The former president and first lady announced Wednesday they would dip into their own pockets in an effort to combat violence in Chicago and to help train Chicagoans to build the library and campus nestled in Jackson Park.
One Summer Chicago will get $1 million from the Obamas, which will create an additional 800 jobs this summer, said Jennifer Rottner, a spokeswoman for the Chicago Department of Family and Support Services.
"Their generous gift to One Summer Chicago will change countless lives and help more young men and women connect to a successful future," Mayor Rahm Emanuel said in a statement.
The additional jobs are designed to "reach young people who might be at risk if they don't have something to do during the summers," Obama said.
Youths ages 14 to 24 can apply online for one of the 30,000 jobs at onesummerchicago.org until May 15, officials said.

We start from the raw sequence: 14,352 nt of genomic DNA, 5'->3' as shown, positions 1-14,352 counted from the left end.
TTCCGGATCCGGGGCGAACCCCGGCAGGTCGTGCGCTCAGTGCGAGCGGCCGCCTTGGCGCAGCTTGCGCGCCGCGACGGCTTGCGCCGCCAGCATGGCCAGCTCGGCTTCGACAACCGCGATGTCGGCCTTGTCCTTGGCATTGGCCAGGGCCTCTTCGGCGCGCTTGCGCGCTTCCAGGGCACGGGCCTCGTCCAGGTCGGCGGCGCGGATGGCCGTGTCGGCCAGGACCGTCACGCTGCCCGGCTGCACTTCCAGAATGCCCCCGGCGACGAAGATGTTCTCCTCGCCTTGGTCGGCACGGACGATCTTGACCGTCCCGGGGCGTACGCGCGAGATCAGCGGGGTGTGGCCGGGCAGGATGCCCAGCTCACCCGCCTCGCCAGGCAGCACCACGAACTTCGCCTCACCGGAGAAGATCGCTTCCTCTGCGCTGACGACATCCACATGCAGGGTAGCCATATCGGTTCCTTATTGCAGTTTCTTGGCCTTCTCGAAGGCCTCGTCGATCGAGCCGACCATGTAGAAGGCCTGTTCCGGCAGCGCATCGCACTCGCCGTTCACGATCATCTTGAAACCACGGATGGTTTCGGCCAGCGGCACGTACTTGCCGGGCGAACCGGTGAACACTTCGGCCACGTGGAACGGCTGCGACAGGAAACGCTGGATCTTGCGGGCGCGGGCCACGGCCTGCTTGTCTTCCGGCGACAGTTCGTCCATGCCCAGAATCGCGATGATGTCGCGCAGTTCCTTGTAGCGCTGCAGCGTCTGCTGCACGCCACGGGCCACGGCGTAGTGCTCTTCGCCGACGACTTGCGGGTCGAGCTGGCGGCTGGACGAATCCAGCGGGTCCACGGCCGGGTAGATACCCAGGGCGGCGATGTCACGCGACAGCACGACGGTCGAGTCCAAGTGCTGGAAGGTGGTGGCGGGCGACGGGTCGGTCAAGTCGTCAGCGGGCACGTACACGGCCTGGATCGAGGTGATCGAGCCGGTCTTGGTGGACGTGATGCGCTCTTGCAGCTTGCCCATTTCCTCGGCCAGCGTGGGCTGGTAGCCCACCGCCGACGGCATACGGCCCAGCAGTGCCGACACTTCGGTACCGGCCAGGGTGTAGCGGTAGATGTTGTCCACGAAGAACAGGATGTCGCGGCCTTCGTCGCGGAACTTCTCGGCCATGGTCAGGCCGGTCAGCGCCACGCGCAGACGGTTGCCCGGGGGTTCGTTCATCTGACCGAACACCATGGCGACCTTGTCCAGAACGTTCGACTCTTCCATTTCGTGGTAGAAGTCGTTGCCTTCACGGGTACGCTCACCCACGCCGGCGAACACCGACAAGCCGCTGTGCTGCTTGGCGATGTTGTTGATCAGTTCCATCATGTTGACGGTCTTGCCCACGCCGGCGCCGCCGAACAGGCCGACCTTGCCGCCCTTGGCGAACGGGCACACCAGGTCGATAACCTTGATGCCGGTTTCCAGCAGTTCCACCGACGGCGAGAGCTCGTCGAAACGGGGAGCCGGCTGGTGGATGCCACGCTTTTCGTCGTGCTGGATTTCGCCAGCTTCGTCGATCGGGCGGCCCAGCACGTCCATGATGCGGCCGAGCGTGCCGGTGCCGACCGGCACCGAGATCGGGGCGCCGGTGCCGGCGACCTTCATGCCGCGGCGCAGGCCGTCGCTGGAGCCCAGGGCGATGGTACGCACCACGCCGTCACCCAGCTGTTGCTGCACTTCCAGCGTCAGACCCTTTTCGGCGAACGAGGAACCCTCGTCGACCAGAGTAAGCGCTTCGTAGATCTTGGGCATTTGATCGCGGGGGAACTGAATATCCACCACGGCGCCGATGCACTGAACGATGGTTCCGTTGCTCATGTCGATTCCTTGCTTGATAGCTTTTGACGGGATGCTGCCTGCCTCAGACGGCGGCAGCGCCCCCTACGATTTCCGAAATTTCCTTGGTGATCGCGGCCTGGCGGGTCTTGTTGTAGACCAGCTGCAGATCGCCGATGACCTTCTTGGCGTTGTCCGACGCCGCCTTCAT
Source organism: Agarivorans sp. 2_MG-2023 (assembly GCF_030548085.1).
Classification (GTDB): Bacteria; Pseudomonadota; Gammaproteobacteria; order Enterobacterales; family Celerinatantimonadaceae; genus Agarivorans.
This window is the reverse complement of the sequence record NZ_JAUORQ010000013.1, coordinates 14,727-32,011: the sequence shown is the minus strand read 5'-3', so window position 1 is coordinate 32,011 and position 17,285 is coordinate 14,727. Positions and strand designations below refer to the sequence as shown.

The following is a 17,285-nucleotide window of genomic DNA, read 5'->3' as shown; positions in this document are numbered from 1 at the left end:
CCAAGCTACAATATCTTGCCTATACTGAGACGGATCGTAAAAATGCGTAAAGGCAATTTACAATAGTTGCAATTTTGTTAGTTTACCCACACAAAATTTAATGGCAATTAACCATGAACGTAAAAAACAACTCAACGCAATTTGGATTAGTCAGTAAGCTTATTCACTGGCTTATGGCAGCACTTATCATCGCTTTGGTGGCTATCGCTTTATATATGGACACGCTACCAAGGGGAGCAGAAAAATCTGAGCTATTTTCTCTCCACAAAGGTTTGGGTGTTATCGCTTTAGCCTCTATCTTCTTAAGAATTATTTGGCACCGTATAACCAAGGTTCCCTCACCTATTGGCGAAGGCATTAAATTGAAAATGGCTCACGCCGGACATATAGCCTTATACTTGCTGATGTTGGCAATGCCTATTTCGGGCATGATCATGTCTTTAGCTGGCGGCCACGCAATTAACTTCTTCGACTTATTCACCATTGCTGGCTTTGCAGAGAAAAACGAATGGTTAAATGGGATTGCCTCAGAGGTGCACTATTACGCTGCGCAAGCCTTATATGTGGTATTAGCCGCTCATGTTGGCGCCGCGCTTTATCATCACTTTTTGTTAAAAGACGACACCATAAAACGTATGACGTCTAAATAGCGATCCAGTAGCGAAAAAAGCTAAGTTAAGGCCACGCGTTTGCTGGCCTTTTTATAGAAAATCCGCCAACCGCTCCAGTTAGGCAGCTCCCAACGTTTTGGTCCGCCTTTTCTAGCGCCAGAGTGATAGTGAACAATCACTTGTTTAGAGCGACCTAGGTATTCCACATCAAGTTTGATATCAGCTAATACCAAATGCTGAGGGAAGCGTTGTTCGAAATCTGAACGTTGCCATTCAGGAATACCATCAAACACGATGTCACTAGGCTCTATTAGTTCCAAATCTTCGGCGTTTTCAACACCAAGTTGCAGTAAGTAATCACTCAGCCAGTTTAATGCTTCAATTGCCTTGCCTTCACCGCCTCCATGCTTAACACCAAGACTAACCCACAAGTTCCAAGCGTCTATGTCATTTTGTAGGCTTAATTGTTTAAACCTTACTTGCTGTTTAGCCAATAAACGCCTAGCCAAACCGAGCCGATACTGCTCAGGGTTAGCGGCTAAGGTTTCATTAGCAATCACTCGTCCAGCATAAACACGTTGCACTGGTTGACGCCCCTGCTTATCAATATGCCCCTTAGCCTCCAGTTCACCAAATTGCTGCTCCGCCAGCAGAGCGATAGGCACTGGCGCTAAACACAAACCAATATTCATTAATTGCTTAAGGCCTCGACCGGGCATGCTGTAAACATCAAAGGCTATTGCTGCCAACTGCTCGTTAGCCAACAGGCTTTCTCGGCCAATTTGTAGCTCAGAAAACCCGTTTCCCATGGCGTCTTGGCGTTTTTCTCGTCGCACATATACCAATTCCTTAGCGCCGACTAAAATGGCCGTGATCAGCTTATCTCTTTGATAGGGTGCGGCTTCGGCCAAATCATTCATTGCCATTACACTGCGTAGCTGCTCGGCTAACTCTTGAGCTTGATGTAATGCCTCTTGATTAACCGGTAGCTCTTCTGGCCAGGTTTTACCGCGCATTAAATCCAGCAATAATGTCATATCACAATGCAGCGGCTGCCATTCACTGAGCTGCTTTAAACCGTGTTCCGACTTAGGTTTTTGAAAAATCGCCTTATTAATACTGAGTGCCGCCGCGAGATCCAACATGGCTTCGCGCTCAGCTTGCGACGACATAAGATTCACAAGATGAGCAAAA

“We hope their gift inspires thousands of other to support this effort,” said David Hiller, president and CEO of the McCormick Foundation that helps administer fundraising for the program.
Chicagoans with a little extra cash can donate online through the Robert R. McCormick Foundation to expand the opportunities for the teens and young adults, who typically earn about $165 a week tending a community garden, creating public art or working in an office, officials said.
The Chicagoland Workforce Funder Alliance, which is designed to connect companies with workers and help them find jobs and training, will get another $1 million from the Obamas, officials said.
In order to hire qualified people from the neighborhood to build and staff the library, training needs to start now, Obama said.
"We want to make sure that some of those young people can get trained so people don't say, 'Why didn't you hire anybody from the neighborhood?' And the contractor says, 'We didn't have anybody who was trained.' Well ... let's start the pipeline now so that we can start getting some of those folks trained," Obama said.
Obama said 80 percent of hires will be from the South Side, and aside from 200 to 300 permanent jobs at the library, he expects 2,000 jobs to be created in the surrounding area and up to 5,000 jobs citywide.